smart energy technology
The BEsmart Solar Monitoring System uses cloud technology to maximise solar assets’ management and increase the yield of energy production
smart energy technology
A Greenpeace report finds the UK can use smart energy technology to meet 80% of its electricity needs

Global environmental organisation Greenpeace has estimated that the UK could generate more than 80% of its electricity from wind, solar and tidal power within the next 15 years.

In the study - 2030 Energy Scenario Report - researchers at Greenpeace studied hourly weather data for 11 years in an attempt to dismiss the argument that lights couldn't be kept on if the switch to renewable energy is made.

Dr Doug Parr, chief scientist at Greenpeace, said the new research provides concrete evidence that it is possible to keep power systems working while also decarbonising the electricity system and that smart energy technology would be a key factor in making it a reality, reports International Business Times.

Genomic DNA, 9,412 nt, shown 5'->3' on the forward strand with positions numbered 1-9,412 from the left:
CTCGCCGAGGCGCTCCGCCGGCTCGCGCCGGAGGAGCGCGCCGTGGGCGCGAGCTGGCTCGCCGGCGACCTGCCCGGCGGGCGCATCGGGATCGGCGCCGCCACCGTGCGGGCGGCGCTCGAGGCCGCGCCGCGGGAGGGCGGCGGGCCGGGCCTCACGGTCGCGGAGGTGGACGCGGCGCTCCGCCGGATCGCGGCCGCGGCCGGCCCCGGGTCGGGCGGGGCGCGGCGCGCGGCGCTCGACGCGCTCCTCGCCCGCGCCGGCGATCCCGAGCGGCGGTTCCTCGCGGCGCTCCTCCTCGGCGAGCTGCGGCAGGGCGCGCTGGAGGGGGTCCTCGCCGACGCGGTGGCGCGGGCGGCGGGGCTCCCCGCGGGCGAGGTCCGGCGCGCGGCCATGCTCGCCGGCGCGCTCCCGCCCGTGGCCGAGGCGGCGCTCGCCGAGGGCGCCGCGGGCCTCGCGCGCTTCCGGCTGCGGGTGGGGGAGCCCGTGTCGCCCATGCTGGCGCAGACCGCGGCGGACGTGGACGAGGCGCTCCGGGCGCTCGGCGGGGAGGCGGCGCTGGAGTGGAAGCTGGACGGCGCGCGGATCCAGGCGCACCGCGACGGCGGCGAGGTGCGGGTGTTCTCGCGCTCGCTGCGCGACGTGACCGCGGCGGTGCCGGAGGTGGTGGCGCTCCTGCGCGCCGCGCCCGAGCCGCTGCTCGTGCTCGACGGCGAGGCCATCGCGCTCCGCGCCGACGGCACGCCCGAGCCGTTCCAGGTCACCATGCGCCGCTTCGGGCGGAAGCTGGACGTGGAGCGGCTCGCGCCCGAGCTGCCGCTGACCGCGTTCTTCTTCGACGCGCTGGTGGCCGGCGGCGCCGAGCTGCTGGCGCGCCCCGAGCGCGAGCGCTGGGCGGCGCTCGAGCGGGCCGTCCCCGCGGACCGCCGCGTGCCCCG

Parr went on to state that using smart energy technology and reducing the demand for power is what will help the UK to make the switch to renewable forms of energy.

The report looked at how smart meters, batteries and demand-side management can be used to reduce the demand for extra gas power stations.

For example, smart fridges could turn down during a dark evening in winter, or grid-scale batteries could store excess renewable energy to be used if the wind power is lower on a particular day.

The news builds on recent comments made by the CEO of National Grid Steve Holliday that large power stations for base load was "outdated".

However, the UK's Conservative government is continuing with plans to cut subsidies for wind and solar schemes on the grounds of cost.

Last week the UK dropped out of the top ten of the Renewable Energy Country Attractiveness Index report, which ranks 40 countries based on their renewable energy investment and deployment.

It is the first time that the UK has not been included in the top ten countries since the index was launched by EY 12 years ago.